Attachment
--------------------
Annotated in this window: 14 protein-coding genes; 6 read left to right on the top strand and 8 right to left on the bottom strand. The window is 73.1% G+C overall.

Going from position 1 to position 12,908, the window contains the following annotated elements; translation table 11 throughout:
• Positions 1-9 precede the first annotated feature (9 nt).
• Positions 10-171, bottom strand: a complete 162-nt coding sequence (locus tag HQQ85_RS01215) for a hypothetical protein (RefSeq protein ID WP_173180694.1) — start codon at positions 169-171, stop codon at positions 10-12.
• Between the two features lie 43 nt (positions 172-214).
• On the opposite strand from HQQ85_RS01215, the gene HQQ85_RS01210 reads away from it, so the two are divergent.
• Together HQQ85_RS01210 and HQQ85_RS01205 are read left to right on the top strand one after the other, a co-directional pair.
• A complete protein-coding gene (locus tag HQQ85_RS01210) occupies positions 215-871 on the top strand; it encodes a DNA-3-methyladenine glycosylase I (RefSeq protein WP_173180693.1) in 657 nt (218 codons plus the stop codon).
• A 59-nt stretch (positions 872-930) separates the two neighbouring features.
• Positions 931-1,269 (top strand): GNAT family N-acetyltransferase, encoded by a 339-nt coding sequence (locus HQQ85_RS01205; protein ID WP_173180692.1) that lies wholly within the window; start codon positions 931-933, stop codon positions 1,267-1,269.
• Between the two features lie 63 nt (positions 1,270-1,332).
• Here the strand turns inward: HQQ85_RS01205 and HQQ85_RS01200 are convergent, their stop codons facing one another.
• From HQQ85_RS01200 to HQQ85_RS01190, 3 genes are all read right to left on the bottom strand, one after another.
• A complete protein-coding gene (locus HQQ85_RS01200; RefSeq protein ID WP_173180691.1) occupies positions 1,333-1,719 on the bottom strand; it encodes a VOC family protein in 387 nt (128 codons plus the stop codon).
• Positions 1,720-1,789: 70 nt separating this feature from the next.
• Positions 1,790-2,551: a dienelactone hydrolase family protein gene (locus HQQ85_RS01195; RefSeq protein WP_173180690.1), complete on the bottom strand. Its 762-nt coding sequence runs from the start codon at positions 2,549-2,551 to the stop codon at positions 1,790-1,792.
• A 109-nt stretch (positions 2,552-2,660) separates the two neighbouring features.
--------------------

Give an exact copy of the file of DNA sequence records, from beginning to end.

Annotated in this window: 14 protein-coding genes; 6 read left to right on the top strand and 8 right to left on the bottom strand. The window is 73.1% G+C overall.

Going from position 1 to position 12,908, the window contains the following annotated elements; translation table 11 throughout:
• Positions 1-9 precede the first annotated feature (9 nt).
• Positions 10-171, bottom strand: a complete 162-nt coding sequence (locus tag HQQ85_RS01215) for a hypothetical protein (RefSeq protein ID WP_173180694.1) — start codon at positions 169-171, stop codon at positions 10-12.
• Between the two features lie 43 nt (positions 172-214).
• On the opposite strand from HQQ85_RS01215, the gene HQQ85_RS01210 reads away from it, so the two are divergent.
• Together HQQ85_RS01210 and HQQ85_RS01205 are read left to right on the top strand one after the other, a co-directional pair.
• A complete protein-coding gene (locus tag HQQ85_RS01210) occupies positions 215-871 on the top strand; it encodes a DNA-3-methyladenine glycosylase I (RefSeq protein WP_173180693.1) in 657 nt (218 codons plus the stop codon).
• A 59-nt stretch (positions 872-930) separates the two neighbouring features.
• Positions 931-1,269 (top strand): GNAT family N-acetyltransferase, encoded by a 339-nt coding sequence (locus HQQ85_RS01205; protein ID WP_173180692.1) that lies wholly within the window; start codon positions 931-933, stop codon positions 1,267-1,269.
• Between the two features lie 63 nt (positions 1,270-1,332).
• Here the strand turns inward: HQQ85_RS01205 and HQQ85_RS01200 are convergent, their stop codons facing one another.
• From HQQ85_RS01200 to HQQ85_RS01190, 3 genes are all read right to left on the bottom strand, one after another.
• A complete protein-coding gene (locus HQQ85_RS01200; RefSeq protein ID WP_173180691.1) occupies positions 1,333-1,719 on the bottom strand; it encodes a VOC family protein in 387 nt (128 codons plus the stop codon).
• Positions 1,720-1,789: 70 nt separating this feature from the next.
• Positions 1,790-2,551: a dienelactone hydrolase family protein gene (locus HQQ85_RS01195; RefSeq protein WP_173180690.1), complete on the bottom strand. Its 762-nt coding sequence runs from the start codon at positions 2,549-2,551 to the stop codon at positions 1,790-1,792.
• A 109-nt stretch (positions 2,552-2,660) separates the two neighbouring features.